Rue Josaphat 253 Josaphatstraat, 1030 SchaerbeekItinerary
Walk back to Avenue Louis Bertrand and head in the direction of Saint Servatius Church. At number 30 you'll find Grafik, a bookshop specialising in graphic novels and children's books by Belgian and international illustrators. During last spring's lockdown, they made a heart-warming call to communicate your emotions in A5 format. Are you also an 'artivist'?
Avenue Louis Bertrand 30 Louis Bertrandlaan, 1030 SchaerbeekItinerary
Iconic places bursting with history
The renovation of the neo-gothic Saint Servatius was recently completed, and now it gleams in the sunlight. Walk in for a moment, and let yourself be overwhelmed by the silence. Gaze at the numerous paintings of Schaerbeek-based artists like 17th century artists Gaspar De Crayer, Jan Van Boekhorst and Jacques Van Oost, and 19th century artists Léon Fréderic and Eugène Smits. Soak up the magnificent perspective as you leave. In the distance you'll see the green horizon that is Josaphat Park.
Walk along Chaussée de Haecht, until you see Autrique House on your left at number 266.
The house, designed by a young Victor Horta, bears the early hallmarks of Art Nouveau. The facade, with its refined lines and arabesques is a masterpiece of innovation. Horta was the first to use metal structures in a private house. The poetry of this new movement is also recognisable in the grille above the door, and in the shallow loggia decorated with sgraffiti that replace the usual roof windows.
Did you know?
Autrique House was Victor Horta’s first architectural creation.
There were so few original documents available that the team responsible for the renovation (architect Francis Metzger and cartoonists François Schuiten and Benoît Peeters) had to work as archaeologists, guided by the house itself!
Chaussée de Haecht 266 Haachtsesteenweg, 1030 SchaerbeekItinerary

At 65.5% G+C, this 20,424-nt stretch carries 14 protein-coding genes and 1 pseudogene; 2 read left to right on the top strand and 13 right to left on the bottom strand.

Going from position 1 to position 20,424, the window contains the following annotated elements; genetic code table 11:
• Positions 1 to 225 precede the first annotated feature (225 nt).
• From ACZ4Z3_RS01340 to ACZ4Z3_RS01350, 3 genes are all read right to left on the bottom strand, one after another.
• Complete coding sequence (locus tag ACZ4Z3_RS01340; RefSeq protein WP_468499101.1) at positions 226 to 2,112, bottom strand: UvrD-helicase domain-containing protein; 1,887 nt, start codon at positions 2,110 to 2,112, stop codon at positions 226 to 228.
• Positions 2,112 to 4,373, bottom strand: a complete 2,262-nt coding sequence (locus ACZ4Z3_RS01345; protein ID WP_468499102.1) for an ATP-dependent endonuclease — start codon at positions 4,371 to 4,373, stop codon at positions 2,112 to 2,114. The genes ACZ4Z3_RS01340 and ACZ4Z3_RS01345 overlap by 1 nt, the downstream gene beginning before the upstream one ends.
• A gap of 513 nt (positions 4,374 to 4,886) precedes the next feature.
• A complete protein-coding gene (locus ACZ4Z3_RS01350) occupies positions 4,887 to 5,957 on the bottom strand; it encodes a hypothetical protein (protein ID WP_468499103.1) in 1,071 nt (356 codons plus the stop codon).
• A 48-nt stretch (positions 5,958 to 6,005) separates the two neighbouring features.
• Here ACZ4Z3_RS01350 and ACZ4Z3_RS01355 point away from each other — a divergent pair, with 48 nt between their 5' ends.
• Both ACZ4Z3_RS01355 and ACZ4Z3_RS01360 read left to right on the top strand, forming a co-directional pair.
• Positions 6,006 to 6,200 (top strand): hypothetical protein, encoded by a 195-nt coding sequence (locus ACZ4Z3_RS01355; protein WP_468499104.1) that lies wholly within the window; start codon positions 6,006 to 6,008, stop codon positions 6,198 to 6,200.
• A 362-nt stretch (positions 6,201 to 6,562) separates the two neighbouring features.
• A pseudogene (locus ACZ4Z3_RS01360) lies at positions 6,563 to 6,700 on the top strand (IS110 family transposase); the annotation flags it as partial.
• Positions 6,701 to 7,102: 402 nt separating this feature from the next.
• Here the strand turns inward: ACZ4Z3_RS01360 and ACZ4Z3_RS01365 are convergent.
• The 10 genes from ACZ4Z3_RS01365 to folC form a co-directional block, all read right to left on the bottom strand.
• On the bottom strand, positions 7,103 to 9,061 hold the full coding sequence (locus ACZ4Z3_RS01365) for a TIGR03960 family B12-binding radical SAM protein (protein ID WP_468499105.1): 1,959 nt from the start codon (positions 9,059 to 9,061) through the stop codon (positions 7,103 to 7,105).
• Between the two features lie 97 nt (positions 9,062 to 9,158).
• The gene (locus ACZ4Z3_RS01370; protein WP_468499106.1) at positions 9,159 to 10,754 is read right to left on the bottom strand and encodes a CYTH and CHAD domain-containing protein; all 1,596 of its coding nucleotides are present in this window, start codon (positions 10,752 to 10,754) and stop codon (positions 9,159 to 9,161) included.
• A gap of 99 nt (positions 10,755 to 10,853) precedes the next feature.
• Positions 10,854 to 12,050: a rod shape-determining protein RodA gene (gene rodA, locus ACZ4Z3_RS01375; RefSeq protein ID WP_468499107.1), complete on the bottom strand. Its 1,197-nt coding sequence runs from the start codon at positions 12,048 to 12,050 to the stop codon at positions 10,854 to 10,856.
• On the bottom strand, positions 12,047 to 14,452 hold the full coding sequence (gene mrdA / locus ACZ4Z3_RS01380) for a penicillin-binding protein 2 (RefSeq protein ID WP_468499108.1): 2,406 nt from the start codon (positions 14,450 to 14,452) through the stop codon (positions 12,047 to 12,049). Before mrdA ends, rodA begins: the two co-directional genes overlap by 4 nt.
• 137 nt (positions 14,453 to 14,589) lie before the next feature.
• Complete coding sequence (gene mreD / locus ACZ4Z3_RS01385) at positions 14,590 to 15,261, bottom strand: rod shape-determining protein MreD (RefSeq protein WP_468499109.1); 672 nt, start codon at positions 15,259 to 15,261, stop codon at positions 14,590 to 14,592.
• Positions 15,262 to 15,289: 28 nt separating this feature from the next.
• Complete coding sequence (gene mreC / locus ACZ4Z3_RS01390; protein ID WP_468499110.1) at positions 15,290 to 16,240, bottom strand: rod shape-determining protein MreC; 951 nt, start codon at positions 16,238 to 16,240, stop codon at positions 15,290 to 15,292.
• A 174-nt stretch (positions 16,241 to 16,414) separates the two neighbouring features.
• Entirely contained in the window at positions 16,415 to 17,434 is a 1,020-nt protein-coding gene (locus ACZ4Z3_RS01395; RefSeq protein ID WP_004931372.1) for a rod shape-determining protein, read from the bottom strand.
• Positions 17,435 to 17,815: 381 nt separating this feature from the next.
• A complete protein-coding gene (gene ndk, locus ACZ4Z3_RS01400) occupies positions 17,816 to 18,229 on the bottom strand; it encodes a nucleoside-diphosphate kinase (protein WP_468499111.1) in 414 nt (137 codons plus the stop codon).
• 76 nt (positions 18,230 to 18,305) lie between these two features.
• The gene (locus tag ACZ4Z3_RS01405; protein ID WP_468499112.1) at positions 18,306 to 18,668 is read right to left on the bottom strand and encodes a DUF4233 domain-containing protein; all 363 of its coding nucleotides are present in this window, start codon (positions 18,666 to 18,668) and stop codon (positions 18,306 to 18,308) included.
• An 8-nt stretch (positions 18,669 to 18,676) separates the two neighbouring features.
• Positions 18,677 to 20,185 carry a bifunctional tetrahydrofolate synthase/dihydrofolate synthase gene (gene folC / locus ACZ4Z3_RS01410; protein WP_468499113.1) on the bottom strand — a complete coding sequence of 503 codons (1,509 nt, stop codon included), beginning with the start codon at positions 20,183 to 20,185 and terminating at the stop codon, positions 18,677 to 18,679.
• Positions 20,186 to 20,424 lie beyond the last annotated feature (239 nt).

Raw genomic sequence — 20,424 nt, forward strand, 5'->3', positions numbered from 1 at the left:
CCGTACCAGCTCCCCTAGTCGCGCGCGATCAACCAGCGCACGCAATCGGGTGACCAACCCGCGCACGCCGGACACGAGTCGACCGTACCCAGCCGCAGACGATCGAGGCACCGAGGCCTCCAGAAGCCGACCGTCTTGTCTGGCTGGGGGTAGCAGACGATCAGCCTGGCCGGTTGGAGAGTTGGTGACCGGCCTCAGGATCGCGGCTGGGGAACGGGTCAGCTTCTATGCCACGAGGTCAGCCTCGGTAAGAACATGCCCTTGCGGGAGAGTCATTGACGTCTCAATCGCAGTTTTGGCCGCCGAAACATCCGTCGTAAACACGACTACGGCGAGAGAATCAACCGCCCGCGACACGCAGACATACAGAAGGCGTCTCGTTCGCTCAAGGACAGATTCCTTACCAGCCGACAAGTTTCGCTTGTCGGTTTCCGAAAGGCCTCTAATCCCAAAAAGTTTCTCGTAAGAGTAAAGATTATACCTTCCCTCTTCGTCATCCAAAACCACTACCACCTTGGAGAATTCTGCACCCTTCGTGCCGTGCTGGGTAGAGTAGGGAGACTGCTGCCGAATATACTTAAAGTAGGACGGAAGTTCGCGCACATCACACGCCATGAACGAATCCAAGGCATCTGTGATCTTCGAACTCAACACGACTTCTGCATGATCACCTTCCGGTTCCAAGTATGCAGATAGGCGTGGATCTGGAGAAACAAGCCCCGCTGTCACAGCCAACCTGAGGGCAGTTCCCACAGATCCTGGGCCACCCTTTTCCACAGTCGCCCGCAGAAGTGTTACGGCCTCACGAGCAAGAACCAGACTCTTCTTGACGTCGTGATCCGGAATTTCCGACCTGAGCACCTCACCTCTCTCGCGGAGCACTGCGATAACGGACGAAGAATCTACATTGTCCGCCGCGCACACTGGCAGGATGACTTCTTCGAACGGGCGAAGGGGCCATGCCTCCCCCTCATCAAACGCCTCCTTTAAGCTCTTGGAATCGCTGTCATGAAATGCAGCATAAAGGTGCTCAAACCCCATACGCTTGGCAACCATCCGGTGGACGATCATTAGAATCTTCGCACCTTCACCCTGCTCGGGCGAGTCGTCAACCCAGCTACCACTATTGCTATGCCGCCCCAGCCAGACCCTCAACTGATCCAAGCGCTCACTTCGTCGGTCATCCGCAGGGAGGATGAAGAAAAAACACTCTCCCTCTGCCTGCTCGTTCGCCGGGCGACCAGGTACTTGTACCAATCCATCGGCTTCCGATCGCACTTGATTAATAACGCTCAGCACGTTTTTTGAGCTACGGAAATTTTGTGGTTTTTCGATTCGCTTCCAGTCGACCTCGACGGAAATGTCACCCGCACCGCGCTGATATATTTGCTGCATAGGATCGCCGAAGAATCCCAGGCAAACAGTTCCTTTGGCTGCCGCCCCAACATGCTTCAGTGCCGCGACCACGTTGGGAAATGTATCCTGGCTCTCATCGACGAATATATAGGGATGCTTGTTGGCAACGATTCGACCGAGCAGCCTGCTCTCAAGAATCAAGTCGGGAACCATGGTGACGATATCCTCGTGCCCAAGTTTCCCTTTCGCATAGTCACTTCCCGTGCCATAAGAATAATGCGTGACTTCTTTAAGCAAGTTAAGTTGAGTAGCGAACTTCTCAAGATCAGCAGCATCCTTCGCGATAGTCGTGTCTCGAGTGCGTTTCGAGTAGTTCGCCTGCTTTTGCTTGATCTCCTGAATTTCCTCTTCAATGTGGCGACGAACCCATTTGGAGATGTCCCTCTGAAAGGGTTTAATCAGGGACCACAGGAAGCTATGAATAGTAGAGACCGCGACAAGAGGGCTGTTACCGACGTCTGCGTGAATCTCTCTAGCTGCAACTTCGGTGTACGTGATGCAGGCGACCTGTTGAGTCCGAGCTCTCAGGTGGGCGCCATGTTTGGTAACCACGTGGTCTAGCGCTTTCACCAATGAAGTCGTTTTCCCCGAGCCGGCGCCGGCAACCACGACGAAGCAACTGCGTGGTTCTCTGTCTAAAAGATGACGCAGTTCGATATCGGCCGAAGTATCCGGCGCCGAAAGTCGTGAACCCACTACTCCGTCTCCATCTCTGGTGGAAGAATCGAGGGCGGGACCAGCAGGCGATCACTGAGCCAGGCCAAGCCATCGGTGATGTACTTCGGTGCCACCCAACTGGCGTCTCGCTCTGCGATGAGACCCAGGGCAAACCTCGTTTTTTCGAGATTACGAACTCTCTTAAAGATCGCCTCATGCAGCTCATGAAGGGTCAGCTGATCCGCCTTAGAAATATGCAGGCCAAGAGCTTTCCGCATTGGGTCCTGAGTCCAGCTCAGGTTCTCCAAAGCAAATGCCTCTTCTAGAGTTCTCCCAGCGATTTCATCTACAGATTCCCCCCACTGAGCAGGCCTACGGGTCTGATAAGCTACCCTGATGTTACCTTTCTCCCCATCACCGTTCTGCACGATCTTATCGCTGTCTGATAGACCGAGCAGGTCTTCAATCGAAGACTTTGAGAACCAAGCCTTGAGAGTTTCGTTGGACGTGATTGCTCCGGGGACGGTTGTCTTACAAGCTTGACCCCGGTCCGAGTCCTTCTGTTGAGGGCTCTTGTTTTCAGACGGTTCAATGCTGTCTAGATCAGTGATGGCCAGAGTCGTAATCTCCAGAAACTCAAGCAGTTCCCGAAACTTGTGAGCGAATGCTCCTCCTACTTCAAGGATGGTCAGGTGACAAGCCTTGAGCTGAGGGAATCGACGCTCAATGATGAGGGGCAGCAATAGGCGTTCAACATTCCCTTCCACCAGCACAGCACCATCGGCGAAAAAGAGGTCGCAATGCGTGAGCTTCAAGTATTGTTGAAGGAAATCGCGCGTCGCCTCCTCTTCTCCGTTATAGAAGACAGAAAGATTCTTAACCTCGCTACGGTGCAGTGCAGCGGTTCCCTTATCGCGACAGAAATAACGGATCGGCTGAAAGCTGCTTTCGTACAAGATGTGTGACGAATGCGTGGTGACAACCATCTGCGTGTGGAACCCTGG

Further along the righthand side of the busy Chaussée de Haecht, just before tram 92 turns into the bend, you'll notice an ostentatious green gate. Number 147 is, otherwise, rather inconspicuous. Have you always wondered what was hiding behind it? Maybe you'll be lucky and the gate will be open. Then you can catch a glimpse of the former Eenens-Terlinden castle, a neoclassical villa with outbuildings dating from 1828 that houses the Maison des Arts/Huis der Kunsten. In normal times this venue offers exhibitions on visual arts, concerts and conferences to make contemporary art accessible to everyone, as well as drawing and painting lessons.
Chaussée de Haecht 147 Haachtsesteenweg, 1030 SchaerbeekItinerary
Turn the corner and on your left you will see the imposing neo-Byzantine style St. Mary's Church. Walk further into the wide, airy rue Royal-Sainte-Marie/Koninklijke Sinte-Mariastraat. You can't miss the Halles de Schaerbeek The former covered market halls made of steel and glass have been a household name in the cultural landscape of Brussels, Belgium and Europe for almost 40 years. The building dates back to 1901 and was saved from destruction thanks to a sustainable long-term renovation plan. Its contemporary and highly varied programming brings together music and the performing arts in a broad sense (dance, theatre, circus) and is open to new art forms and partnerships with artists from all over Europe. Be sure to catch a show there as soon as the doors open again!
Rue Royal-Sainte-Marie 22a Koninklijke Sinte-Mariastraat, 1030 SchaerbeekItinerary